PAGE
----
About This Project
In the United States, hunger is commonplace. 42 million Americans struggle to get the healthy foods they need. We want to find a solution. This study will provide a convenient, nutrient-rich meal called Nosha to food pantry shoppers. The study will assess whether access to Nosha supports food security, protects resources, and contributes to the health of this at-risk population. Our findings may offer a new strategy towards closing America's widening nutrition gap.
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What is the context of this research?
One in seven Americans doesn't have reliable access to the food they need. Some simply can't afford the cost. Others don't have the time to cook. For those living in food deserts, healthy food just isn't within reach.
This food insecurity often leads individuals to consume inexpensive, highly-processed foods that are full of calories but devoid of nutritional value. As a result, they aren't getting the nutrients they need for health. Research consistently finds that food insecurity is associated with an increased risk of chronic diseases like diabetes and heart disease. It's no wonder that the poorest Americans have a 62% higher risk of death compared to the wealthiest Americans.
The challenge is much bigger than fighting hunger; it's providing all Americans with nourishing food.
What is the significance of this project?
There are plenty of interventions that can alleviate food insecurity. Bringing grocery stores to food deserts, teaching how to shop and cook, and planting vegetable gardens can all help get healthy foods in the hands of those who need them most.
Unfortunately, these programs tend to be resource intensive and difficult to expand. Nosha offers a simpler solution.
Nosha is a nutrient-rich meal of organic vegetables, fruits and seeds. It arrives as a powder, and mixes easily in water, juice or nut milk. Moreover, Nosha can be stored at room temperature and stays fresh for over a year.
Nosha's nutritional benefits and convenience suggest it may be able to serve as a rapidly scalable solution to food insecurity.
What are the goals of the project?
The goal of this pilot study is to determine whether access to Nosha improves the food security of at-risk populations.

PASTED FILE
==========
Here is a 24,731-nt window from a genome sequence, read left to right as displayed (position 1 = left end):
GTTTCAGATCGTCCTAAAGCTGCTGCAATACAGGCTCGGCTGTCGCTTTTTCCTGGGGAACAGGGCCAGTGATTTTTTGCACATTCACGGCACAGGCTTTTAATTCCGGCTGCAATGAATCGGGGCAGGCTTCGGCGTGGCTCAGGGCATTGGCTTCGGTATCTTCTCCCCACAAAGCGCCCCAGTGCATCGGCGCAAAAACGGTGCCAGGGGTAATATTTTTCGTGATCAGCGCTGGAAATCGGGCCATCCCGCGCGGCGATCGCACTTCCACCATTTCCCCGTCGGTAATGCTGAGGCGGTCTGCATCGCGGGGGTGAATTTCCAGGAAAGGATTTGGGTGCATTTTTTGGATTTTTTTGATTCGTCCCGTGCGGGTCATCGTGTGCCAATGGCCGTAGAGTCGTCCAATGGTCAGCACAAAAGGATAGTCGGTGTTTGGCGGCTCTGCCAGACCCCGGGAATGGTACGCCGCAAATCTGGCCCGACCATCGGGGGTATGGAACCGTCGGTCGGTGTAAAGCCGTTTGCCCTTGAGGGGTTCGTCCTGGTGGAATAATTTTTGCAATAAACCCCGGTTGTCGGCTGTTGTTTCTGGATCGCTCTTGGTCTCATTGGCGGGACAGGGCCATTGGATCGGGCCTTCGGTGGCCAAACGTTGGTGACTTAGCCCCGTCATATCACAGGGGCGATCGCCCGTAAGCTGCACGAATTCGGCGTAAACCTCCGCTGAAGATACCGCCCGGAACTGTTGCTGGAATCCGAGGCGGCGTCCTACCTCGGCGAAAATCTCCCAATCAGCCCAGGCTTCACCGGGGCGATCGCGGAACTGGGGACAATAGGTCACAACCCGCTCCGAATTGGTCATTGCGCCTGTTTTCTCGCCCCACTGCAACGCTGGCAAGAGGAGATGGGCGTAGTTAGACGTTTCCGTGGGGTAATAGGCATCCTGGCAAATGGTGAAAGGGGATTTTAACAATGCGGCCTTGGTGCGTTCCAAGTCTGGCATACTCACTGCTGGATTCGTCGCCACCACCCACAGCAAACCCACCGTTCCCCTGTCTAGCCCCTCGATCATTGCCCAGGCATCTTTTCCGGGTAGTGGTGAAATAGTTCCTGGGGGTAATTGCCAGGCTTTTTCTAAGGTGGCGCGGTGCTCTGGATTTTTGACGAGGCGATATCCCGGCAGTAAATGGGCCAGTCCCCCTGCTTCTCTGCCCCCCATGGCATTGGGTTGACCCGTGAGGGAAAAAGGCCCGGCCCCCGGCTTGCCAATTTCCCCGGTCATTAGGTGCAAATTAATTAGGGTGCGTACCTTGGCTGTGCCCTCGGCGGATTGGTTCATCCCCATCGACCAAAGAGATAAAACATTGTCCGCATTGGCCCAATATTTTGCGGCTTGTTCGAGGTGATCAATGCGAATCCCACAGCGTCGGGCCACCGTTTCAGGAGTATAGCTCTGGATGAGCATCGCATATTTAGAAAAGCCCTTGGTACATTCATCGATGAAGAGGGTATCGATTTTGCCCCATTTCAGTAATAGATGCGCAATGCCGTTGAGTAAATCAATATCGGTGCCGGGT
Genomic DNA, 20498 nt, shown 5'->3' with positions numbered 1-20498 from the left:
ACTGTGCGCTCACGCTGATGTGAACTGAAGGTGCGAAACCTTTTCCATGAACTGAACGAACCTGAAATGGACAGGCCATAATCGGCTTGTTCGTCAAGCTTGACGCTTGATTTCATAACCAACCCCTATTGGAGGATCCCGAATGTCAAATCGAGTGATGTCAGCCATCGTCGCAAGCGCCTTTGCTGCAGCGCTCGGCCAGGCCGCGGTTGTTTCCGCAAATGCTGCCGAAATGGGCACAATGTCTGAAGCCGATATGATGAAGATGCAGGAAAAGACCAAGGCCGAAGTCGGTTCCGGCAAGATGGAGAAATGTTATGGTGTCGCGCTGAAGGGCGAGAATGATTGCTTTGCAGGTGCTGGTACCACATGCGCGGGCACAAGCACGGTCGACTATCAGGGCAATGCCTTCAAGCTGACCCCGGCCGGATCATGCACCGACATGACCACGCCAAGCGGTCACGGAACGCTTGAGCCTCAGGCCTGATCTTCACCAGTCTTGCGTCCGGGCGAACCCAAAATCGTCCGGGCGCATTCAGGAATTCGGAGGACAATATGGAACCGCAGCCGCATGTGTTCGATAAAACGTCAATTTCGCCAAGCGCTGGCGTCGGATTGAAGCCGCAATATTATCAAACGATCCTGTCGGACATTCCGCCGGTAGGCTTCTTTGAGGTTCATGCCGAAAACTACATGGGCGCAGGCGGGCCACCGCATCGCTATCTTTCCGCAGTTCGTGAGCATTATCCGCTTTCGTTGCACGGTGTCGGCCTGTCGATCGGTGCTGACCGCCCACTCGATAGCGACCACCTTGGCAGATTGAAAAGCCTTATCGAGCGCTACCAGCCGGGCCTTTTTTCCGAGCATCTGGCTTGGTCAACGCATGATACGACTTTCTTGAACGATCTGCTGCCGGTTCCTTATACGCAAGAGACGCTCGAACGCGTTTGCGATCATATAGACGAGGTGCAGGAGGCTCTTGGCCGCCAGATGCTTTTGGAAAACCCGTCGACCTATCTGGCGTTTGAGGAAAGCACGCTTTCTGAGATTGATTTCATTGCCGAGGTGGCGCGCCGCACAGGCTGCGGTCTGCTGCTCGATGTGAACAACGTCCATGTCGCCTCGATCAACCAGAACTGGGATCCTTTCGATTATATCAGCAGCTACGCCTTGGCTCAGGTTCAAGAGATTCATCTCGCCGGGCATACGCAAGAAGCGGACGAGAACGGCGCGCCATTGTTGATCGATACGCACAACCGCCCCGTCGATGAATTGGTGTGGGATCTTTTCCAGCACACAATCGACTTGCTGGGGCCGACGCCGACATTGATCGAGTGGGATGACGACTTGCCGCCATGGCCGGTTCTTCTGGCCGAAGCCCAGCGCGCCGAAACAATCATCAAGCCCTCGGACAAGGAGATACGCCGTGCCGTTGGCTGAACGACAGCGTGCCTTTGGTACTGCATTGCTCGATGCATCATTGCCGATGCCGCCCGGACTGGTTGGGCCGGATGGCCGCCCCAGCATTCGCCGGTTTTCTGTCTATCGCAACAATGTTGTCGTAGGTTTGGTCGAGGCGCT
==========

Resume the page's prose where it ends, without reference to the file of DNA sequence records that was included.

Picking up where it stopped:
We will measure whether drinking Nosha helps visitors of a food pantry save time and money and experience fewer instances of hunger in their household.
We will also assess whether Nosha leads to a shift in dietary patterns, such as consumption of more fruits and vegetables and fewer highly-processed foods.
Finally, we will examine whether Nosha contributes to pantry client's overall health. Body mass index, energy levels, digestion, mood and alcohol misuse will all be quantified throughout the study.
These measures will help us be able to assess to what extent Nosha can help alleviate hunger and malnutrition in America.
This study has a $20,000 budget that is being entirely funded by a non-profit Dallas food pantry through private donations. This budget will cover the production cost of Nosha meals, the labor cost for program implementation, and the administrative costs for conducting the study. We are not asking for financial contributions from members of experiment.com.
Rather than fundraise through experiment.com, we are using this platform to share our research efforts with the public in realtime. We hope this transparency creates space for dialogue as the study is being carried out. We believe the more we all participate, the stronger science becomes.
Participants will be recruited over two weeks from the Dallas food pantry. We will collect demographic information and assess dietary habits, food security and general health. Participants will then begin collecting their Nosha meals from the food pantry on a biweekly basis. The comprehensive health and financial surveys will be repeated at the 6-week midpoint and at the 12-week conclusion of the study.
Sep 05, 2017
Sep 11, 2017
Enroll 50 food pantry clients in study
Oct 23, 2017
Conduct midterm surveys for all study participants
Dec 04, 2017
Conduct final survey for all study participants
Jan 15, 2018
Complete data analysis, release preliminary results
Meet the Team
As the son of a doctor and a nurse, I grew up keenly aware of how many of us are held captive by chronic disease. After graduating from Williams College, I embarked on a career in medicine, eager to make a difference in patients’ lives. I received my M.D. at the University of Pennsylvania and went on to complete three years of general surgery residency at UT Southwestern/Parkland Hospital. My interest in treating cancer led me to accept an NIH fellowship in a molecular biology lab. There I spent two years researching cancer genetics and the mechanisms of chemotherapy resistance. During this time, I discovered the enormous impact that diet can have on health and disease. Since then, I have become focused on curing disease through prevention. To that end, I founded Nosha, a nutrition startup that creates products and content to help every person embrace a life of health. I continue to practice medicine in Dallas, Texas.
The feasibility of this study was explored through a smaller pilot conducted in collaboration with a local Dallas food pantry from Nov. 2016 - Feb. 2017. In this program, 10 food pantry clients received a daily supply of Nosha meals and reported their experiences to on a bi-weekly basis. Participants described a number of health and financial benefits provided by Nosha that we are now seeking to systematically report.
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